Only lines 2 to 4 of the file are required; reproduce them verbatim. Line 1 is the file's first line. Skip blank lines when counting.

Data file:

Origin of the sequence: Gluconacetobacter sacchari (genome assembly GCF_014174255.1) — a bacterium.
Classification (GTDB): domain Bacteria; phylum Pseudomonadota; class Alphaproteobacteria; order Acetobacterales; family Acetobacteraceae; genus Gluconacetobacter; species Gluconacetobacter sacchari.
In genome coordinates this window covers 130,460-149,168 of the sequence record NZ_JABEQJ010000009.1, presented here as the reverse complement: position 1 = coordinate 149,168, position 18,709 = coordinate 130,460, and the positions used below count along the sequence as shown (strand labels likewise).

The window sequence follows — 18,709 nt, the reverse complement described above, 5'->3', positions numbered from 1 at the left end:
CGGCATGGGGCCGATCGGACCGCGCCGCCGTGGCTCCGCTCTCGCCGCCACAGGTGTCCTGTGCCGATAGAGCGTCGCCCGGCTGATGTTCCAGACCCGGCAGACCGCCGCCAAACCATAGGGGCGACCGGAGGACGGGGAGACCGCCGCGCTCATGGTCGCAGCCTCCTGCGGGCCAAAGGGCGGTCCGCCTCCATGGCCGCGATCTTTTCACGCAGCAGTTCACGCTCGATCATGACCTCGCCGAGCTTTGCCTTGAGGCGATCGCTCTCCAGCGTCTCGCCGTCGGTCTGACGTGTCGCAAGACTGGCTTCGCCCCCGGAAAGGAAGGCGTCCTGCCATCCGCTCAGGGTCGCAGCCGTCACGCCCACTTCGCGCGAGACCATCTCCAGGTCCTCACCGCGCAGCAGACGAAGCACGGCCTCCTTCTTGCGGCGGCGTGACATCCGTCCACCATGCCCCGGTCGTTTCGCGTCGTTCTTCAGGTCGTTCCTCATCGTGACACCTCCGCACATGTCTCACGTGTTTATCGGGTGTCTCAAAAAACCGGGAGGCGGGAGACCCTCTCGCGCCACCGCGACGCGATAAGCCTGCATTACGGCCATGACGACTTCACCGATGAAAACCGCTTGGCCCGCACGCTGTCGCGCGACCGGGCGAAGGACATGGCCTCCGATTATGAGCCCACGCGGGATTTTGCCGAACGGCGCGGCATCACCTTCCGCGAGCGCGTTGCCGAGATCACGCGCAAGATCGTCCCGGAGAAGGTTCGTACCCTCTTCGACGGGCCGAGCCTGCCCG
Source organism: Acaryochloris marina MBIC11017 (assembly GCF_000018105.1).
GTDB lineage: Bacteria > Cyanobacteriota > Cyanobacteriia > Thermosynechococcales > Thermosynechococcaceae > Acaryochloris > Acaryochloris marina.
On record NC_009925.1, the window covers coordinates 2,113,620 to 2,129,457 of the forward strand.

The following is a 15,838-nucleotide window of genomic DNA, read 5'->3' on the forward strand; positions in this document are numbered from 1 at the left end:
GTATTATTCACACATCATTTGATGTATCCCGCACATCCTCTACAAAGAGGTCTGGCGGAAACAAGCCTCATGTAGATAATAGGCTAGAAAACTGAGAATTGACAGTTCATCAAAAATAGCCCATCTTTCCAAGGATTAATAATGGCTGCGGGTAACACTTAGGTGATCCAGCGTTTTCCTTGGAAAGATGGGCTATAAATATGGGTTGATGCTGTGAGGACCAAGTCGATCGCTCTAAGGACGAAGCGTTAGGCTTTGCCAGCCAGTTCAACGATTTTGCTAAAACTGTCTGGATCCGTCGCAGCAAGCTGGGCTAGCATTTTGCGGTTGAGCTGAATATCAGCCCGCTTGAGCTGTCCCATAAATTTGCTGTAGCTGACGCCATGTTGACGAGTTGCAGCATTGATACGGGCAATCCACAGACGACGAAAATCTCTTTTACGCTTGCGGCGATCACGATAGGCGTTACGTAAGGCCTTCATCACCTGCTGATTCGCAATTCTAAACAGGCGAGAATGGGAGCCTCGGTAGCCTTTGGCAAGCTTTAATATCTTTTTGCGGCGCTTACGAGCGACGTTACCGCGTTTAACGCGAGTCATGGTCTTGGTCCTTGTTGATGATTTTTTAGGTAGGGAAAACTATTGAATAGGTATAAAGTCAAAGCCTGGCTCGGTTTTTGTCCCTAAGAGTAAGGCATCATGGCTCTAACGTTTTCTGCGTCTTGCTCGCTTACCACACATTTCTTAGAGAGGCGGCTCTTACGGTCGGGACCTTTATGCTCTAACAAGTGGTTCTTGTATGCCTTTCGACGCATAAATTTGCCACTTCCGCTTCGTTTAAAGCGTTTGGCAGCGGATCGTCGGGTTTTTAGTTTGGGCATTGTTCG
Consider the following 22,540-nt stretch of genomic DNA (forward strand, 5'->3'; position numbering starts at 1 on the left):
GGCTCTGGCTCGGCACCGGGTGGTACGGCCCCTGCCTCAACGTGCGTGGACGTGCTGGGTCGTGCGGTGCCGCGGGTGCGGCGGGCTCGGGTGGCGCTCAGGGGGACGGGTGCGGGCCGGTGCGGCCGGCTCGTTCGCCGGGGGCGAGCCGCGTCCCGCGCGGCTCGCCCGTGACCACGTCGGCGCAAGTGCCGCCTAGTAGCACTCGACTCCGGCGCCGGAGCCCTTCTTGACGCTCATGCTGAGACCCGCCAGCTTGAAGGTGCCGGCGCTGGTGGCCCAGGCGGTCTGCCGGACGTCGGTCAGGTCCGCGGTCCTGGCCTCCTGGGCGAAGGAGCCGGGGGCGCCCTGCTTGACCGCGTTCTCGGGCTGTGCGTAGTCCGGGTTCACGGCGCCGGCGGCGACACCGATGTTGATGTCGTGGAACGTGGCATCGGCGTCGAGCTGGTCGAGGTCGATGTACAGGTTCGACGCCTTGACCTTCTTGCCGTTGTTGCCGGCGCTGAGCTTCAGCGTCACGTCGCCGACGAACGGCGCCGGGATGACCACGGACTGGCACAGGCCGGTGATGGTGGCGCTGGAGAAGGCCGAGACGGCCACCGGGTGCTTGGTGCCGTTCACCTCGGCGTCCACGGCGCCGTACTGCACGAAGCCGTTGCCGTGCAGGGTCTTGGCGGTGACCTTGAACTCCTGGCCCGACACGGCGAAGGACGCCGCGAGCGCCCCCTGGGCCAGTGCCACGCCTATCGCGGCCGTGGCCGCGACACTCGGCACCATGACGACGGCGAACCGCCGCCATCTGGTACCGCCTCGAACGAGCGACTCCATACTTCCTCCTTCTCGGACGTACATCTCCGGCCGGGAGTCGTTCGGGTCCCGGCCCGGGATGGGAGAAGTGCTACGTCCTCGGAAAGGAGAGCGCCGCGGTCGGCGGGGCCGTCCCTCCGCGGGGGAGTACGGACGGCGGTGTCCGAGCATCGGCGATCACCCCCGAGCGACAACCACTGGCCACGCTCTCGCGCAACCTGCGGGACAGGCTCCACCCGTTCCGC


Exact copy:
Classification (GTDB): domain Bacteria; phylum Pseudomonadota; class Alphaproteobacteria; order Acetobacterales; family Acetobacteraceae; genus Gluconacetobacter; species Gluconacetobacter sacchari.
In genome coordinates this window covers 130,460-149,168 of the sequence record NZ_JABEQJ010000009.1, presented here as the reverse complement: position 1 = coordinate 149,168, position 18,709 = coordinate 130,460, and the positions used below count along the sequence as shown (strand labels likewise).

The window sequence follows — 18,709 nt, the reverse complement described above, 5'->3', positions numbered from 1 at the left end: